Dance and music reanimate N.C. Murder Ballads

Call it morbid curiosity – true crime murder plots fascinate modern audiences.  But even before the cases of Jodi Arias, Nicole Simpson and Lizzie Borden, North Carolina newspapers carried some of the most tragic “love gone wrong” stories of the 19th century.

The performance is Friday, May 31, at 8 p.m. at the Knight Theater, 430 S. Tryon St.

The performance is Friday, May 31, at 8 p.m. at the Knight Theater, 430 S. Tryon St.

Balladeers have memorialized in song the sad tales of “Poor” Ellen Smith and Omie Wise, both murdered by lovers, and Frankie Stewart Silver, hanged for killing her husband with an axe.  Now the stories of these women will be re-told in a new creation from the University of North Carolina’s at Charlotte College of Arts + Architecture called “Deep Water: The Murder Ballads,” a collaboration of modern dance choreographed by E.E. Balcos and contemporary music written by John Allemeier.

Performed by professional dancers and musicians, “Deep Water: The Murder Ballads” will take place at 8 p.m. on Friday, May 31, at the Knight Theater in Center City Charlotte.  Tickets are $18 and available online at www.carolinatix.org.  For a sneak peak at the creative process and to learn more about “Deep Water: The Murder Ballads,” visit http://ncmurderballads.tumblr.com/.

“Modern North Carolina relates to the folk tradition, where stories are handed down from generation to generation,” said Balcos, associate professor of dance at UNC Charlotte, who has toured with professional companies and worked with many renowned choreographers.  “We are passing these stories down again in a special and exciting way.”

The performance of each woman’s story is organized into a triptych: three independent pieces of art that work together as a whole.  Before each piece, the audience will hear the original ballads and stories performed by North Carolina native and recording artist Riley Baugus, a roots music and banjo specialist who has been featured on the “Cold Mountain” motion picture soundtrack and “Raising Sand” by Alison Krauss and Robert Plant.

“The audience will get to see the inspiration and then the finished product,” said Allemeier, associate professor of composition at UNC Charlotte.  Allemeier is nationally recognized; his compositions have been performed all over the world and at national music festivals.

The inspiration for “Poor Ellen” starts with the true story of Ellen Smith who lived in Winston-Salem.  In the early 1890s, Smith had a love affair with Peter DeGraff that resulted in a child who died shortly after birth.  DeGraff later lured Smith to a secluded area and shot her in the chest.  He denied his crime but confessed at the gallows before he was hanged for her murder.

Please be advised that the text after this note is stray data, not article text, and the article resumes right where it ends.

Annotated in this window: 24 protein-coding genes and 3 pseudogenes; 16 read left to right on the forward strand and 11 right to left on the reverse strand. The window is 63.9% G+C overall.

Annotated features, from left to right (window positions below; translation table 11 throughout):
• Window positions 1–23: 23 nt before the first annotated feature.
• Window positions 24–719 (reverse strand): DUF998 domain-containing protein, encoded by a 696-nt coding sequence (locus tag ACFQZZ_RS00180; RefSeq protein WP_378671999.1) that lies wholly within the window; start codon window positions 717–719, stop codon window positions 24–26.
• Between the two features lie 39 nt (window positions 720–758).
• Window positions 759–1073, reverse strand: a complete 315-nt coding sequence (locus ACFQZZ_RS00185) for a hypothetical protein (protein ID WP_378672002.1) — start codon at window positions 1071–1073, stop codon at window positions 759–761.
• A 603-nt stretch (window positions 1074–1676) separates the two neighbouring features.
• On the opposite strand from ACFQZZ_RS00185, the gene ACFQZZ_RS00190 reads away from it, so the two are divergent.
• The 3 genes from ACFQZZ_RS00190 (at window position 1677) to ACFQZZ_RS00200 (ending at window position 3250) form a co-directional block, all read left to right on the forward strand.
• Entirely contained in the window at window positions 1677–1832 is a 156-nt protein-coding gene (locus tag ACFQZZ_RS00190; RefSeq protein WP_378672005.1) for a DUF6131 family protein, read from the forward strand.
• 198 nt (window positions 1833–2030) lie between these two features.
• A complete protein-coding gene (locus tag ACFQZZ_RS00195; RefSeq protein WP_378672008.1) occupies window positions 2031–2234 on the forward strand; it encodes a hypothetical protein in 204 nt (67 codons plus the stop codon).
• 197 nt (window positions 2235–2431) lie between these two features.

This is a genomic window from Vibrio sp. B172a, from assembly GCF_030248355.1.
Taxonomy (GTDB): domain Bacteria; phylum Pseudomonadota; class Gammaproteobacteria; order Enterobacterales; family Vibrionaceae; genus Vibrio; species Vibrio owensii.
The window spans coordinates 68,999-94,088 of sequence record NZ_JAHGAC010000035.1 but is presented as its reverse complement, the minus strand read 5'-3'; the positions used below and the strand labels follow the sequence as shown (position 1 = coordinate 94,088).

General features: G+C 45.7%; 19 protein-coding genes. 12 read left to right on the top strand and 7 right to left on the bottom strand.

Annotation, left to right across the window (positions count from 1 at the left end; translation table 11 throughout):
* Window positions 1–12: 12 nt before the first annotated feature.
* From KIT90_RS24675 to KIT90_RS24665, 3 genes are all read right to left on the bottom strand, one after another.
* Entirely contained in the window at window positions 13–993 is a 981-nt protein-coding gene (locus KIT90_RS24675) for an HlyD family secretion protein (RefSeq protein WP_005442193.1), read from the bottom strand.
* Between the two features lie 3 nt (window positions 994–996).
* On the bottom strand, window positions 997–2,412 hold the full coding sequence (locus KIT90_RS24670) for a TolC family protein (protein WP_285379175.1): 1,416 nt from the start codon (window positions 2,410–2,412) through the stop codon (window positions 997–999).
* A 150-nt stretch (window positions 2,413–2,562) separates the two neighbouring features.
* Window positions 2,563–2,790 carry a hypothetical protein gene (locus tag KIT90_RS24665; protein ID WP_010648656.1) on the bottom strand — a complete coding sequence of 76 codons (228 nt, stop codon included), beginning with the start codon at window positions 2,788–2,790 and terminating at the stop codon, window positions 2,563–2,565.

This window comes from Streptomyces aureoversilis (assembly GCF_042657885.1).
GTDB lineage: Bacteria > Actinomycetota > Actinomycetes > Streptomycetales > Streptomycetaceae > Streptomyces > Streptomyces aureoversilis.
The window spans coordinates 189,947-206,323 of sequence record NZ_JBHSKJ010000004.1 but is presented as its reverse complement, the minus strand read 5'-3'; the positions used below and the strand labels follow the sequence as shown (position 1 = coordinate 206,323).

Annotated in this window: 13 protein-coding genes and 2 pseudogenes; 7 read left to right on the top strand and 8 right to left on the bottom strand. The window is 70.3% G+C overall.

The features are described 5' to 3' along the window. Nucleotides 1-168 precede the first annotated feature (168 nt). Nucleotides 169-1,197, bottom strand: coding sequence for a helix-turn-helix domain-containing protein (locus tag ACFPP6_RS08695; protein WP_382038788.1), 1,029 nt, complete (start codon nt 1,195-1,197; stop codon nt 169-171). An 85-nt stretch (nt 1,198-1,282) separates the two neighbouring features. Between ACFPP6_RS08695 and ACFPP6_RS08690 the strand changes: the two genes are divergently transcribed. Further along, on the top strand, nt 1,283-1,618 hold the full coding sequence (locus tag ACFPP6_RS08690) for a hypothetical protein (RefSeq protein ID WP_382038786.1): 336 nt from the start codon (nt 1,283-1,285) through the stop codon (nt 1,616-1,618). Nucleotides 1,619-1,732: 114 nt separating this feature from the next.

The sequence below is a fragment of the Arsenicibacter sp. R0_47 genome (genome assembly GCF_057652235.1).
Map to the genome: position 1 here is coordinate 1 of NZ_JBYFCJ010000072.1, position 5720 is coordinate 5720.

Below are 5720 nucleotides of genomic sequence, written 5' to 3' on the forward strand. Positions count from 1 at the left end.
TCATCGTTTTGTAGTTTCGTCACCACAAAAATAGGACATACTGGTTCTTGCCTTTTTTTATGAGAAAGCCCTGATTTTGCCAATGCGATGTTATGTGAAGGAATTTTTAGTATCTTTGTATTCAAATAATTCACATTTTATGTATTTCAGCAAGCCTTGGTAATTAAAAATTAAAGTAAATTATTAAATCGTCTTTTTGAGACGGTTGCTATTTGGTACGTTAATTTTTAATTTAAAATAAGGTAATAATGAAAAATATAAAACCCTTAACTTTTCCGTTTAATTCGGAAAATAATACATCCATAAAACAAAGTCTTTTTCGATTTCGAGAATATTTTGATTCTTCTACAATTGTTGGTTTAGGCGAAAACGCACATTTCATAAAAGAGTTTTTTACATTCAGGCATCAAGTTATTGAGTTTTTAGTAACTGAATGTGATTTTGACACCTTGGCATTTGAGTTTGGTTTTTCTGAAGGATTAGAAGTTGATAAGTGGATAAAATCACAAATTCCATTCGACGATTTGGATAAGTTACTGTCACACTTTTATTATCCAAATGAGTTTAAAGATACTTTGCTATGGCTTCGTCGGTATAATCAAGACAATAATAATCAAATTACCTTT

“(The composition is) modern but influenced by folk and Appalachian music,” said Allemeier, who scored the piece for a string quartet with original fiddle tunes and “a lot of strumming and plucking.”

“Hearing certain musical motifs John has drawn and looking at the original song lyrics helps inform the dance,” said Balcos, who based the characters conceptually and sometimes literally in research.  “What did they do in real life?  How were they perceived?” he asked.

The individual dance titled “Deep Water” tells the story of Omie Wise, an orphaned young woman who fell in love with a man named Jonathan Lewis. Her body was found in 1808 in a river near Asheboro.  She had been beaten and was pregnant.  Though Lewis spent a month in jail and escaped, years later he was brought to trial and found not guilty.  He confessed to killing Wise on his deathbed.

The music Allemeier wrote for “Deep Water” is darker and more dramatic as played by a timpani, piano and wind instruments. Balcos’ choreography focuses on movement of bodies in water.  While the plot plays out in dance, the recurring motif of women gliding across the stage harkens back to the romanticized view of death and fatal attraction these stories assume.

“The murder ballad is relevant to modern culture; the place makes it relevant to modern North Carolina,” Balcos said.  Both he and Allemeier appreciate the uniqueness of presenting their new artistic ideas on this “local testing ground,” with professional talent while maintaining academic freedom through UNC Charlotte’s College of Arts + Architecture.

In their six years of collaboration, Balcos and Allemeier have found a unique partnership that truly integrates their individual creative processes.  Allemeier feels “Deep Water: The Murder Ballads” is truly the best of both artists.  Hopefully the audience agrees it’s to die for.

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